Friday, July 22, 2016

Alice in Ship Land: Penultimate

Island of Hamilton!
Guest entertainers only have to attend one crew drill per month. After our last one (first week in July) I said, “At least this is our last!” ZPill said, “Don’t. The ship will hear you.” I corrected to the wind and waves, “I take it back!” But, it was too late. On Monday night, around 10 PM, our manager calls to tell us the new policy is guest entertainers go to two crew drills per month effective immediately. So long Tuesday plans. The deck is on FIRE. I woke up early to workout before hand, which adds to my guts feeling boiled. I had drank about a third of a bottled water. Why? Because there is literally no more water being sold in crew areas. A new policy means passengers can’t bring beverages on or off board, so they’re (understandably) buying twice as much water as usual. Which means all the bottles in crew bar and mart have been brought upstairs. I have two big bottles and I am trying to ration them for the week. I drink two cups every meal at the buffet, but I’m getting increasingly suspicious. I’ve been sickly this whole contract. The men who come on board to work on the purification systems never ever ever drink ship water. Not even through two filters. They’re a strictly Aquafina gang. All this is to say, I almost pass out in the Bermuda heat. The lifejacket I am made to wear for an hour seems to get tighter and tighter around my neck. I sweat profusely. Something’s coming out of my shoulder blade—a bump. I ask MB to rub it and it feels like I’m a hunchback in training. There’s a stress lump growing. The drill ends, and I run to the buffet to guzzle three glasses of water.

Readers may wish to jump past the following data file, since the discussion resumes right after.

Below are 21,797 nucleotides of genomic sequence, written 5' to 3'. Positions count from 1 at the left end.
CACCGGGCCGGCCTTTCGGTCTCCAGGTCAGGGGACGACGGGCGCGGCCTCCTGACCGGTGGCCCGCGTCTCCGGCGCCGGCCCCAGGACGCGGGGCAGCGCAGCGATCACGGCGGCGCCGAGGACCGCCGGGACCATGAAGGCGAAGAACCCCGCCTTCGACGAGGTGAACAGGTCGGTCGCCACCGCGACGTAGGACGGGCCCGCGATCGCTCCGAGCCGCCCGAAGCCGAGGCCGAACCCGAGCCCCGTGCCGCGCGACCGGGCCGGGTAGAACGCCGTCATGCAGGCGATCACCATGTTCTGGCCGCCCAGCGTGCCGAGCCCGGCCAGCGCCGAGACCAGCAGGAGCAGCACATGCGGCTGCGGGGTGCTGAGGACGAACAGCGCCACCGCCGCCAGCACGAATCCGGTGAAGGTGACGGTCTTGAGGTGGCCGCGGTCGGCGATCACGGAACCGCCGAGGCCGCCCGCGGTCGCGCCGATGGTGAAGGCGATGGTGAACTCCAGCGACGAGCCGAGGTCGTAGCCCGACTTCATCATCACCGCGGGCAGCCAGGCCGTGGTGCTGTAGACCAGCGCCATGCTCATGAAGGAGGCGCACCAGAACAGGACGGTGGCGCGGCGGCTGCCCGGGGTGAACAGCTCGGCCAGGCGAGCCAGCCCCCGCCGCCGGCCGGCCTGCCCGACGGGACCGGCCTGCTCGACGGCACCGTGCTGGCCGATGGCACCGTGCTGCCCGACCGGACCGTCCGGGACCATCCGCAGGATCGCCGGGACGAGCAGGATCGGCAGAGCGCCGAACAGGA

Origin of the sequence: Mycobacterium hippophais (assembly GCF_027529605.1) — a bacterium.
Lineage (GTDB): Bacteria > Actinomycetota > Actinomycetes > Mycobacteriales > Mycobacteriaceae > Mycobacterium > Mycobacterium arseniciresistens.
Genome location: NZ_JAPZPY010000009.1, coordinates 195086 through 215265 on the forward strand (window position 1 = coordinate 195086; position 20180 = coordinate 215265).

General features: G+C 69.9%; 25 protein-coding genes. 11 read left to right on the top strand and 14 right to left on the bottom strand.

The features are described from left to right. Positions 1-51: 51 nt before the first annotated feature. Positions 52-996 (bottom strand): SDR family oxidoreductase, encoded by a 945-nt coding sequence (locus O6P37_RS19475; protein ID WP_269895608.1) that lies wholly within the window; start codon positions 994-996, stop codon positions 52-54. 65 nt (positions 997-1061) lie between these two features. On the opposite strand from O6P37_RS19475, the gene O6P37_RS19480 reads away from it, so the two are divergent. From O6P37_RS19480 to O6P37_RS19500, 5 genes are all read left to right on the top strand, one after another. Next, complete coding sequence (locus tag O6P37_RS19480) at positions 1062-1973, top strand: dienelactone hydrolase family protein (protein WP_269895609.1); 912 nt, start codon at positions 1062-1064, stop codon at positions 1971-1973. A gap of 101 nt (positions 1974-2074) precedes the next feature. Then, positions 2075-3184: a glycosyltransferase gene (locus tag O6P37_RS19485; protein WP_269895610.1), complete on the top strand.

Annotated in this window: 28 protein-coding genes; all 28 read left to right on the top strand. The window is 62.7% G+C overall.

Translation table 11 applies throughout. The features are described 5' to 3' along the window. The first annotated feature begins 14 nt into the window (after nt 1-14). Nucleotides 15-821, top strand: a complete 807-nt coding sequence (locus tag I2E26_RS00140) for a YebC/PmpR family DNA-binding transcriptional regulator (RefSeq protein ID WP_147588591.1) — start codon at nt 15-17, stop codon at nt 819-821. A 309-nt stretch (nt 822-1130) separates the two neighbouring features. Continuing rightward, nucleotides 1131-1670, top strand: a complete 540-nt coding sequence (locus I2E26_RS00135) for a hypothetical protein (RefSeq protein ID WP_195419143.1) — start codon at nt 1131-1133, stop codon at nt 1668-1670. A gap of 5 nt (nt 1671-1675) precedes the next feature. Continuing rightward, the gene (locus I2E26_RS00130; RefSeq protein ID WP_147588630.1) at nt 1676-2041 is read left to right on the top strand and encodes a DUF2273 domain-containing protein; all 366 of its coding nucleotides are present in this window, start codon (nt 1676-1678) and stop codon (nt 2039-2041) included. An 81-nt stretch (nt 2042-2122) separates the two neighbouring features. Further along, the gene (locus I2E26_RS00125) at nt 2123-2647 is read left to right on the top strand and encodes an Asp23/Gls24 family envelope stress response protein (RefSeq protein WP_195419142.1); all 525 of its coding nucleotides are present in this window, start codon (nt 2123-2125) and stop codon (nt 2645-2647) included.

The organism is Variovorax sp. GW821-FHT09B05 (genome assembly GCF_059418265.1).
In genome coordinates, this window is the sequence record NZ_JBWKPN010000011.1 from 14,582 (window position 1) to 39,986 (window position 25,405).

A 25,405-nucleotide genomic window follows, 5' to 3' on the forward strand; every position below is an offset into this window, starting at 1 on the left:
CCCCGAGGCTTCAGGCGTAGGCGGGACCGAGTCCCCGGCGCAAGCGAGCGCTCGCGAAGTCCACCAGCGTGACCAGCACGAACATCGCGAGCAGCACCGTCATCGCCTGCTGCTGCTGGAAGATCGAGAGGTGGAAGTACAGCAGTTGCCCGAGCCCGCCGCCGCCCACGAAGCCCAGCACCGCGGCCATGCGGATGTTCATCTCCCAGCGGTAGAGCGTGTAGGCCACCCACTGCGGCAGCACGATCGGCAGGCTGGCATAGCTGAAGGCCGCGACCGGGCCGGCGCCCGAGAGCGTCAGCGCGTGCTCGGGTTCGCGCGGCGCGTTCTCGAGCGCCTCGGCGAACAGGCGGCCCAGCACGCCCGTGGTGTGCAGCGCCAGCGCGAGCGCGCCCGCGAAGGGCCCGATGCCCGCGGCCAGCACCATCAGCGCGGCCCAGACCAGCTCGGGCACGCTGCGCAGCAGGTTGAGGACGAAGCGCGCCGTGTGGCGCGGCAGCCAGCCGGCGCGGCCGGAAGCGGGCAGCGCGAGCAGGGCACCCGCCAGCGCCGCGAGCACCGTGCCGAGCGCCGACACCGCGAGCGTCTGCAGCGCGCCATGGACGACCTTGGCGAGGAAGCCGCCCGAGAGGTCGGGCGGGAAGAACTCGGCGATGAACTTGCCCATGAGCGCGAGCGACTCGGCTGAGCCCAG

The ferry to Hamilton is one of my favorite pieces of life. All the big island houses hiding in green hills. Sailboats. Breeze. Tail says he thinks the seats smell like mildew, but they smell like the ferry to me, so I guess I like mildew now. I tottled to a little coffee shop and had a “normal person day.” I wrote, gchatted, emailed, researched for hours. I almost caught the 6 o’clock ferry, but instead I spotted a teeny wooden restaurant called Devil’s Isle and the pull of a beet quinoa fennel cashew bowl was too strong. I drank a sour cherry soda and journaled about how to love more people. I walked back to the sea, sat on the balcony of the boat, listened to Keegan Michael Key on a podcast. Onboard I went to the gym, showered, and started Sophie’s Choice while eating ginger cookies from the local market. At 10:30 crew spa night started. I started a failed game of Marco Polo in the reflecting pool and closed my eyes in the sauna. It was almost midnight, but I was still up. I put on a skirt and made my way to nightlife. MB was out with a gaggle of peeps who all shocked said, “What are you doing out!” I danced for an hour or so before getting bored and wondering what the choice Sophie was going to make. I was watching Meryl when MB bust in with a gang of several people drunk and hungry. They ordered pizzas from room service and we all marveled at how everyone else sounds smarter to us (South African, British, American, Australian accents flying).